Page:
One theme we have been tracking closely is how “software is eating investment management.” By that I mean that automation is making more services available to investors at increasingly lower costs. As Jonathan Clements notes in this Wealthtrack interview the trend towards lower costs for investors has been a big trend in 2014 and will be in 2015 as well.

I wanted to highlight two items today that track along with this theme. In a profile of Vanguard Investments, Stephen Foley at the FT, highlights the firm’s plans to roll out more widely portfolio advisory services to its clients. Foley writes:

Executives at Vanguard’s Valley Forge, Pennsylvania headquarters have been quietly working on a way to give simple but effective portfolio advice to US savers. It promises to offer the service at a fraction of the cost of the average financial adviser, 0.3 per cent of assets annually compared with an industry average of more than 1 per cent.

Using mainly online tools, including webcam chats with advisers, it will avoid the expensive infrastructure of existing financial adviser chains.

“Can we provide really super-high quality advice at a very low cost and do that in a very large way, and change that market? I think we can,” says Mr McNabb.

“We continue to think of our primary mission to reduce the complexity and cost of investing across the board.”

None of this necessarily new news, but it just highlights the potential threat Vanguard poses to traditional advisors. The article actually cites advisors who are skeptical of Vanguard nudging in territory of advisors who primarily use Vanguard funds. No matter how you slice it Vanguard’s full-scale entry into portfolio advice will serve to expand offerings and push down costs at traditional and robo-advisors alike.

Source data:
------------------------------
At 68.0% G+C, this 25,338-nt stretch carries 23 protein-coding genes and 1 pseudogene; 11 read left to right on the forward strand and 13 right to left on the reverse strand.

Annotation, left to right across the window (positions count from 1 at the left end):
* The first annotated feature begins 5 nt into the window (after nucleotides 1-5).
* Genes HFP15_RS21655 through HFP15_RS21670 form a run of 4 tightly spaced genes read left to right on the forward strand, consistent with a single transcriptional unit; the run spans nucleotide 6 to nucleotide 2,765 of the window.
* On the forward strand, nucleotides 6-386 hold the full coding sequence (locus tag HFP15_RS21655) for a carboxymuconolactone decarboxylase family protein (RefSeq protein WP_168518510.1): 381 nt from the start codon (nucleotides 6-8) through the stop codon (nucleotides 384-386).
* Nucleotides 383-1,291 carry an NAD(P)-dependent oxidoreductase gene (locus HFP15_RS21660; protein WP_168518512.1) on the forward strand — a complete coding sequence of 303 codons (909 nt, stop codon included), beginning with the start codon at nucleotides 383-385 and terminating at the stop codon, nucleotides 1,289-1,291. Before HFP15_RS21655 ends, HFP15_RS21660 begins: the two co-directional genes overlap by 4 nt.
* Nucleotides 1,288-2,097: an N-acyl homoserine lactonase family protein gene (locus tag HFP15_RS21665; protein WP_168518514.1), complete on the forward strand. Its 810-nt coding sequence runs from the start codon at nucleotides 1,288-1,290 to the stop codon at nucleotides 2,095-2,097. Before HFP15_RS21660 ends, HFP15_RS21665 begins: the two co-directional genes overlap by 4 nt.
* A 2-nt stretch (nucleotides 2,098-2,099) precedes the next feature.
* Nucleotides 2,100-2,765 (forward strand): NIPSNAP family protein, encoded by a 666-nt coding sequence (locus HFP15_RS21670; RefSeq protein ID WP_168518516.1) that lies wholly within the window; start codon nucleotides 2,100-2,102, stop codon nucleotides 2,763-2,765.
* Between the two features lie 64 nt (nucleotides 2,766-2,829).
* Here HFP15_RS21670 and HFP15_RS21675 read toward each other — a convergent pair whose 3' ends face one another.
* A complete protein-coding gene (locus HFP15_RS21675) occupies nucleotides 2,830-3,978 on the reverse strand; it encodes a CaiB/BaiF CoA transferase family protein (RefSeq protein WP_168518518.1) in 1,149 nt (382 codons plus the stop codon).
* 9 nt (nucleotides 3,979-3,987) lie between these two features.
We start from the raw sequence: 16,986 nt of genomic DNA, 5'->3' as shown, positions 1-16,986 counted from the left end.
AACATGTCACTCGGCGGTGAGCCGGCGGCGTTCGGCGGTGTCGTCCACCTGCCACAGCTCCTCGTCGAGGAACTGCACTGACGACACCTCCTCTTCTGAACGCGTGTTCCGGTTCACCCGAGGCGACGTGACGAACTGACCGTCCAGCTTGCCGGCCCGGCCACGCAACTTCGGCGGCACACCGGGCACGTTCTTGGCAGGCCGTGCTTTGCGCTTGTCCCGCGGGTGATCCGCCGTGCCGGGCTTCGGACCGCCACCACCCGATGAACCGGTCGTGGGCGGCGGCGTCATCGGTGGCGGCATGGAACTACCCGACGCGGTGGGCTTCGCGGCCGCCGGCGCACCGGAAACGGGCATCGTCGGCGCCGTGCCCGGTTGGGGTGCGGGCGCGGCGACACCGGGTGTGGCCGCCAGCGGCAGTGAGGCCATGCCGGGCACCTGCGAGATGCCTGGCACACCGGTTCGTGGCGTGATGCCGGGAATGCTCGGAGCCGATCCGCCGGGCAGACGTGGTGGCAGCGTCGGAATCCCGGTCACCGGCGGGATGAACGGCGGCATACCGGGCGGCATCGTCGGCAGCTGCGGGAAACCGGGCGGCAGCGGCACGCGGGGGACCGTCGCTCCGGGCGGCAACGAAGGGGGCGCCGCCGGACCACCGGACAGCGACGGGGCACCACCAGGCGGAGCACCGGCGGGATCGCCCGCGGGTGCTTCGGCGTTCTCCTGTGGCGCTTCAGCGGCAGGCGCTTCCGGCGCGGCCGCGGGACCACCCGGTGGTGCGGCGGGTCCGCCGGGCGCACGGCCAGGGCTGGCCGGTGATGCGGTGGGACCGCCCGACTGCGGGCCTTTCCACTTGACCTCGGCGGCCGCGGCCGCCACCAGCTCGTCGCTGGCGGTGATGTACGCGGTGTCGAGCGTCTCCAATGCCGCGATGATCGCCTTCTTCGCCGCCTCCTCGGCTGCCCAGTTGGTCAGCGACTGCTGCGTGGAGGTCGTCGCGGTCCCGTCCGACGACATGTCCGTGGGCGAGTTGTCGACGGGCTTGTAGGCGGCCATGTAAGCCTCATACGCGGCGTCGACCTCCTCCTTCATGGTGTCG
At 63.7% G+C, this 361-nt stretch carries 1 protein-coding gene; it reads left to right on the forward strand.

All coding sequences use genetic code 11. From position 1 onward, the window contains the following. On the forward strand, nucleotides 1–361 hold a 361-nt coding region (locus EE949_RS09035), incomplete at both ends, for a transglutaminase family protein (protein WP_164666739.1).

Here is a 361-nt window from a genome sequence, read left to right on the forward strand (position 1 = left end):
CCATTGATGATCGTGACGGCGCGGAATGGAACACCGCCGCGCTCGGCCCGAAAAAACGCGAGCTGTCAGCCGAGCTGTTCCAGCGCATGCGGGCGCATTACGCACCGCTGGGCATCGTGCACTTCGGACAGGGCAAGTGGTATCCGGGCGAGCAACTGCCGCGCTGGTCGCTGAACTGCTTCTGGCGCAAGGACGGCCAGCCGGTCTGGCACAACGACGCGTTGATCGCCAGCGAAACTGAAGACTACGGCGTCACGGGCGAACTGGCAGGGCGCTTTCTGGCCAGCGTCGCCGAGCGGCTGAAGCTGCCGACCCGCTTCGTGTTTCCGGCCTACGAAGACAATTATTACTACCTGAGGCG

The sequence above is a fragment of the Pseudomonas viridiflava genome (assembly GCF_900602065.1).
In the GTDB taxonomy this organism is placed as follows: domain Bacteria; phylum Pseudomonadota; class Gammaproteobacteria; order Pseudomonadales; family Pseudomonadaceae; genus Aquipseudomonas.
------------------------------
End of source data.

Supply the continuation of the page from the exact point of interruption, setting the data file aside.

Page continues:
Speaking of robo-advisors an additional challenge popped today as well. Karen Damato at the WSJ reports that Cambria Investments is launching a new ETF, the Cambria Global Asset Allocation ETF, which will charge no fees on top of those of the underlying ETFs it holds. The firm plans to make money on the portion of the fund that is invested in its own funds. Damato writes:

Investors shouldn’t pay high fees for a buy-and-hold portfolio because “by definition, you are not supposed to be doing much” with those holdings, Mr. Faber says.

Cambria Investment Management will earn fees on the 9% of the fund that is going to be invested in three of its four ETFs initially, and Mr. Faber says that percentage could grow over time as the firm rolls out more funds. But for now, the fund will be a net money loser for Cambria.

The point is that Cambria, like Vanguard, earns fees on the ETFs they manage in-house. Robo-advisors, almost exclusively, use third-party ETFs to build customer portfolios. They do not earn any fees on those funds. Therefore the only money that make is the portfolio fees as a whole. As pressure gets put on portfolio fees the big robo-advisors will be forced to bring the management of funds in house. Maybe that is what they will do with all the venture capital money they have raised.

Managing as many of the slices of your customer portfolio will be likely become a necessity and will serve as table stakes for those robo-advisors looking to compete with the Vanguards and Charles Schwab’s of the world. As Clements notes this pressure on fees is a great boon to investors, especially to those novice investors who are just getting started and looking for a comprehensive solution to their portfolio needs. Software is great at reducing the complexity of and cost of investment management. Expect to see more of the same in the new year.

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